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Thread: Gardening advice needed.. cover up flower bed

  1. #1
    Craftsman jonasy's Avatar
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    Gardening advice needed.. cover up flower bed

    Hi all,

    We live in a rental with a small garden, at the end of the garden there is a massive (relative to the total size of garden) flower bed, in past years we've planted some tomatoes and herbs, but we're not getting much yield and it looks quite messy with just a few plants mainly showcasing brown soil.

    So this year I thought I would plant something that covers it up and give the garden a much needed greener and cosier feel, and here is where we need your help to find suitable plants. Unfortunately the garden is squeezed in between other houses, we're in London after all, and not receiving much sun as per my drawing.


    A large portion of it receives virtually zero sun. The right part is sunny enough for tomato plants to go ballistic ...


    Not super pretty, but let's make the best of the situation!

    All ideas are greatly welcomed! Something like a meadow would be a nice but that would only work in the sunny parts I suppose.

    Jonas

  2. #2
    Master village's Avatar
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    You may not be getting much yield because the soil is getting tired and needs nutrients...especially with a tree growing in it.
    You could give it a good dose of manure and it might help.

    If you want to make it meadow like you can buy a meadow flower seed mix...Chuck it on and let them grow! Something like this for example.

  3. #3
    Master
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    Quote Originally Posted by village View Post
    You may not be getting much yield because the soil is getting tired and needs nutrients...especially with a tree growing in it.
    You could give it a good dose of manure and it might help.

    If you want to make it meadow like you can buy a meadow flower seed mix...Chuck it on and let them grow! Something like this for example.
    That is really useful as I was looking for something like that just earlier today.

    We have a section at the top end of our garden that doesnít get much sun, but it does get some. The grass hasnít well there so was thinking of a couple of trees and some wild flowers to make it nicer to look at and attract some birds, bees etc.

    Might be back to get some advice on trees soon...

  4. #4
    Master Onelasttime's Avatar
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    Meadow mixes need full sun.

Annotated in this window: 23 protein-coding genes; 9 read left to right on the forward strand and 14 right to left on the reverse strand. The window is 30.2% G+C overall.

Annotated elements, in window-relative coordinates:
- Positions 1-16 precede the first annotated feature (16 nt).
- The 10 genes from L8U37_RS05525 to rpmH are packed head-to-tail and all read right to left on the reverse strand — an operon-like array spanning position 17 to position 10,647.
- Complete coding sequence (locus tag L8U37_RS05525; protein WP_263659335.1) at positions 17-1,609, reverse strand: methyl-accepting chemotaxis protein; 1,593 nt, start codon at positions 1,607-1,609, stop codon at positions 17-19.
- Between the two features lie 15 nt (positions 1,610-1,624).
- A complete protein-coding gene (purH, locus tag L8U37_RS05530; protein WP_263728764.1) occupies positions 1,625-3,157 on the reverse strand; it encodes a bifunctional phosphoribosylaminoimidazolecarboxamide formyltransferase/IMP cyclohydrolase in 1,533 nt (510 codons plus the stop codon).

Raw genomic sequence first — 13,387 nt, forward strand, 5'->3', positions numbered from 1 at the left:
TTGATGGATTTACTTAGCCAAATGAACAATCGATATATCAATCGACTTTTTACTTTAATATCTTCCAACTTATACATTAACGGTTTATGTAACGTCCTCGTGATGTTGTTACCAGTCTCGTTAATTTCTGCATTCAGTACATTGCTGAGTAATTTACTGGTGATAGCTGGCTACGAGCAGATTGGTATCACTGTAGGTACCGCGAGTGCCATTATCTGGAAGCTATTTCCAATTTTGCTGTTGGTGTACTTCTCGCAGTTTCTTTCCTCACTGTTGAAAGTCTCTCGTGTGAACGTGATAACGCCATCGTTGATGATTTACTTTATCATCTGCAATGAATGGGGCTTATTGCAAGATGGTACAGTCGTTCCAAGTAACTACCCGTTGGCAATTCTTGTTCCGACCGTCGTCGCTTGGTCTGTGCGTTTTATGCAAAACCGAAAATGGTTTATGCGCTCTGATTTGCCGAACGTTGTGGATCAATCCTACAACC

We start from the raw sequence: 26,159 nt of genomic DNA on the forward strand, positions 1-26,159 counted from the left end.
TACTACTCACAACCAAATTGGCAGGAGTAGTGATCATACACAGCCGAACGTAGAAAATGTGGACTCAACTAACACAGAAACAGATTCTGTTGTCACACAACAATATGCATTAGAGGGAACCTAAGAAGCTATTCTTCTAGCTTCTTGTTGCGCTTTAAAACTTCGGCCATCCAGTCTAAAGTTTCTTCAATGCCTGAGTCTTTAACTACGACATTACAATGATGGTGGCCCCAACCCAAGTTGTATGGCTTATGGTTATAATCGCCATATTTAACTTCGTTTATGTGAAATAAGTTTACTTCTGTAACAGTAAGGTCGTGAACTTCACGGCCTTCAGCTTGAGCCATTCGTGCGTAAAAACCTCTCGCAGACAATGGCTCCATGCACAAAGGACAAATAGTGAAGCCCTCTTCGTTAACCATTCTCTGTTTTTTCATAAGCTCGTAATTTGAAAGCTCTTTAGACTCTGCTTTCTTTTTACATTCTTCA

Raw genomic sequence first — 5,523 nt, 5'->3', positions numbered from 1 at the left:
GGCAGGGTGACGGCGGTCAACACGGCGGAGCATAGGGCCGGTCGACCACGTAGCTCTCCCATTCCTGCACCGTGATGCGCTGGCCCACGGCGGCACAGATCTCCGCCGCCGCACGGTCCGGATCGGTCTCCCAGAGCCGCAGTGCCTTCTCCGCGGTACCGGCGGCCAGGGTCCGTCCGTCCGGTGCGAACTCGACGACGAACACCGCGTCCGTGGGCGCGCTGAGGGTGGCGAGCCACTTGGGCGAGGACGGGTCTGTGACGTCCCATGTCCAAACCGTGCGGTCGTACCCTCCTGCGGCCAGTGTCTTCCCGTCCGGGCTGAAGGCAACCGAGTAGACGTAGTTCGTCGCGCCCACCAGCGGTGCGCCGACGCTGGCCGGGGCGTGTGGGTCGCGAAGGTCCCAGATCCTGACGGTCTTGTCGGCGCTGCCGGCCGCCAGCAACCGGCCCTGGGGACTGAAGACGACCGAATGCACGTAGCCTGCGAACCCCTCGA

You could grow some nice ferns and hostas in the darker corner, but there are plenty of options for shady areas.

    https://www.gardenersworld.com/searc...ants+for+shade

    And there are climbers that could stand part shade up that fence on the left.

    https://www.gardenersworld.com/plant...grow-in-shade/

    TBH, I'd be inclined to lose the tree. It doesn't really serve any purpose there and would give everything else more of a fighting chance.

  5. #5
    Master village's Avatar
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    Quote Originally Posted by Onelasttime View Post

    TBH, I'd be inclined to lose the tree. It doesn't really serve any purpose there and would give everything else more of a fighting chance.
    I agree but it’s a rental property so owner might not go for it.

    Quote Originally Posted by Onelasttime View Post
    Meadow mixes need full sun.

    .
    Indeed but you can buy light shade and dark shade tolerant wildflower mixes as well.
    Last edited by village; 28th February 2021 at 19:38.

  6. #6
    If not meadow mix not suitable, look at woodland mixes.

    Eg. https://www.wildflowerlawnsandmeadow...seeds-mixture/

  7. #7
    Master aldfort's Avatar
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    Fertilizer, well rotted horse shit if you can get it, dig it in.
    Plant to suit the sun, any good nursery will provide plants that suit the sunlight available.
    If not horse shit then good compost. It's all about soil structure.
    Veggies at the sunny end, woodland types at the shady end. Hardys good for woodland type herbaceous planting.

  8. #8
    Master
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    You can do a soil test but it is like others said above depleted of nutrients. If you have an agricultural university you can get a soil test by them most likely the kits aren't that accurate.

    Compost, manure and some lime and you can do it organically as it will give good yields and not poison yourself eating the veggies.

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